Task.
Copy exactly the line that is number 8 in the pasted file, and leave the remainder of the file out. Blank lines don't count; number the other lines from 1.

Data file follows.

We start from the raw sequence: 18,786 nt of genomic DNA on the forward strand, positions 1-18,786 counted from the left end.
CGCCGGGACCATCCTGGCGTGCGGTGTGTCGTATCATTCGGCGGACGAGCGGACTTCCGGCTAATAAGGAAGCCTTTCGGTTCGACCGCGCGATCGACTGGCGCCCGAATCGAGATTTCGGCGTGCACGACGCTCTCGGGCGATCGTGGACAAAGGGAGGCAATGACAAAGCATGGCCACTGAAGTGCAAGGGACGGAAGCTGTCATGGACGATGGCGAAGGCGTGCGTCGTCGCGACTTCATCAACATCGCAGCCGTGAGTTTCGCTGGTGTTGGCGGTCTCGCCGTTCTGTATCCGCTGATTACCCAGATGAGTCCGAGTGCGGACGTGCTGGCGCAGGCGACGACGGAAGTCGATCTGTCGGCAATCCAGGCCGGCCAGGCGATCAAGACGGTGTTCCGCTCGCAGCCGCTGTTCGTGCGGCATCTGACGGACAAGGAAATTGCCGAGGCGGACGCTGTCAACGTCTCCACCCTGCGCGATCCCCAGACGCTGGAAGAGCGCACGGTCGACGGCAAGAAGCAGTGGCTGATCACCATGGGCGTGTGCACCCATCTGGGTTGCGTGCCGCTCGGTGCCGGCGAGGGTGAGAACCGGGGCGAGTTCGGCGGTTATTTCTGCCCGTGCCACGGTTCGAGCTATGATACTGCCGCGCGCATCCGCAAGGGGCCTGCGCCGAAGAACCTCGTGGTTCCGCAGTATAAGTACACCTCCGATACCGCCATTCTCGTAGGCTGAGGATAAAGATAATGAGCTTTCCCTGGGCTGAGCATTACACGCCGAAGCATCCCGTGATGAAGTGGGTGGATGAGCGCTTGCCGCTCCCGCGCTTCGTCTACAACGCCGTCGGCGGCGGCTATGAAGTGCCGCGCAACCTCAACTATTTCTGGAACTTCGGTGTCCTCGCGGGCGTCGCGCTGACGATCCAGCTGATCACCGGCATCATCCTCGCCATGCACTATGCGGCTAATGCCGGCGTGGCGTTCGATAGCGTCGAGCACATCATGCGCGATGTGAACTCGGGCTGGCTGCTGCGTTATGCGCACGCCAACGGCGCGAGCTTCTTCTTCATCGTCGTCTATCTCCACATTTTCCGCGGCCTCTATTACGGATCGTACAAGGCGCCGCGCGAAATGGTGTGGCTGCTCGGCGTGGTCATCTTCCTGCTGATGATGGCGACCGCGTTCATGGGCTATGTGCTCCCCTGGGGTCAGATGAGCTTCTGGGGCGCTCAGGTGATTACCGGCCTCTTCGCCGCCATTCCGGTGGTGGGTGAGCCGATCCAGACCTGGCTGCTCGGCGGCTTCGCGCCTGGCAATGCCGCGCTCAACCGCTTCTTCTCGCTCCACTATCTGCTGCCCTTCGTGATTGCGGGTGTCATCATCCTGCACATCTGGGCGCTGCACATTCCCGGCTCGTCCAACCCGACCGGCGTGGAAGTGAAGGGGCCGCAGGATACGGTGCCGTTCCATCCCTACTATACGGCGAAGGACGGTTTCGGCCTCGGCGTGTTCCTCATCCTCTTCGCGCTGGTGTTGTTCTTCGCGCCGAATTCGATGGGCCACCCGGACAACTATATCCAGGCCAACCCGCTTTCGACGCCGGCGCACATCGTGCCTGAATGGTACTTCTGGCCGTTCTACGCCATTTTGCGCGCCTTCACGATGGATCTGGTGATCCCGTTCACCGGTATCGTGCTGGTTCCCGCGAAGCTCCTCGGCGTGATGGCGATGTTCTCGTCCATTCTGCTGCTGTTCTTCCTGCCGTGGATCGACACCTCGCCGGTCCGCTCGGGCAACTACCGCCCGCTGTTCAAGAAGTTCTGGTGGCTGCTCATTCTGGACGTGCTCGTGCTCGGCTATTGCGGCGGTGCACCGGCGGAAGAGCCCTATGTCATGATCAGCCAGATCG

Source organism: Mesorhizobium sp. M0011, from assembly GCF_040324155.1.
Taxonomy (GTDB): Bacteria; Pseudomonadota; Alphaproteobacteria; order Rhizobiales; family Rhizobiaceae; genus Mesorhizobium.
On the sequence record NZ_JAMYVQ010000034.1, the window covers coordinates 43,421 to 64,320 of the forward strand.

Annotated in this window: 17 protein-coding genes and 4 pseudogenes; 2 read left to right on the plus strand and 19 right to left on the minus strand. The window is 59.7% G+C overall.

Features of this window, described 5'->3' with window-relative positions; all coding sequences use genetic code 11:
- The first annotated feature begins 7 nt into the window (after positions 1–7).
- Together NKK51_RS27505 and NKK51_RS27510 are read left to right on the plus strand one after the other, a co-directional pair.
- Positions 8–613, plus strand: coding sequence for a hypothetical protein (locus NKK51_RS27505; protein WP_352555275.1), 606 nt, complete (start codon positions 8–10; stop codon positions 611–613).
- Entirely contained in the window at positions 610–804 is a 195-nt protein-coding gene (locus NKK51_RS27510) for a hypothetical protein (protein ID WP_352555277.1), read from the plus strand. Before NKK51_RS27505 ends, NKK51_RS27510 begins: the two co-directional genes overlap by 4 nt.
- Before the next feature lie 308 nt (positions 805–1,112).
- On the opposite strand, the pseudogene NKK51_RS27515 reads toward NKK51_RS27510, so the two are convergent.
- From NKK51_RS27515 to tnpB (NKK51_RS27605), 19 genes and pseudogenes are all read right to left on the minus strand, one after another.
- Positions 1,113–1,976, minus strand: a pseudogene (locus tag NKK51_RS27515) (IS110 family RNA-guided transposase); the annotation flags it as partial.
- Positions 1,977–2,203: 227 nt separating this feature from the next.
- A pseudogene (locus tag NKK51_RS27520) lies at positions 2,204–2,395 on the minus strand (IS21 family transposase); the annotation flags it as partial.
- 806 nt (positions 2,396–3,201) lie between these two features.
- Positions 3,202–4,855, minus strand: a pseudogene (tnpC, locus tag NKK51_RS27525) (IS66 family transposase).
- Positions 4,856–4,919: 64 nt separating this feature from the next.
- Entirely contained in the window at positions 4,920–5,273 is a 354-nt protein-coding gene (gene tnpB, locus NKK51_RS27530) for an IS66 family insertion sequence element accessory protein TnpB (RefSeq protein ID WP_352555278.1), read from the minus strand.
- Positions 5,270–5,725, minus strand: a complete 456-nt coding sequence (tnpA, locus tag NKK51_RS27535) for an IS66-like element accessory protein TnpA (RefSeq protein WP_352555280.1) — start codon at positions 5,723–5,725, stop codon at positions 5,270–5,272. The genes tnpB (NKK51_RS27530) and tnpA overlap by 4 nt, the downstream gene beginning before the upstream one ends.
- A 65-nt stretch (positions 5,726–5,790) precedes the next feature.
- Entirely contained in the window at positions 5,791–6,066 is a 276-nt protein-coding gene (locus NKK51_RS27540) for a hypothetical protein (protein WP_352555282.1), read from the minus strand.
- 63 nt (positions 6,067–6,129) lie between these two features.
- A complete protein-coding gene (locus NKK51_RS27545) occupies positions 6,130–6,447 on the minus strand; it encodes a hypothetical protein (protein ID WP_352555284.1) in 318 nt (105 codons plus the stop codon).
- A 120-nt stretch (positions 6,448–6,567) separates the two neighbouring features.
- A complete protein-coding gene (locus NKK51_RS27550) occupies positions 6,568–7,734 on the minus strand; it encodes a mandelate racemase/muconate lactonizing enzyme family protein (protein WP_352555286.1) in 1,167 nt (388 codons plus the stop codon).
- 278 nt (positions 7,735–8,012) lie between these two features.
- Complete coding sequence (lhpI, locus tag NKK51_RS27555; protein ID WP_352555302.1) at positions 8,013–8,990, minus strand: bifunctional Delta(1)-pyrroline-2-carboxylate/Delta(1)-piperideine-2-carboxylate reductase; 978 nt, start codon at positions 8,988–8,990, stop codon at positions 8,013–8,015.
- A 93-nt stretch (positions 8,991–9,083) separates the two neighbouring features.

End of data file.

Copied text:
- The first annotated feature begins 7 nt into the window (after positions 1–7).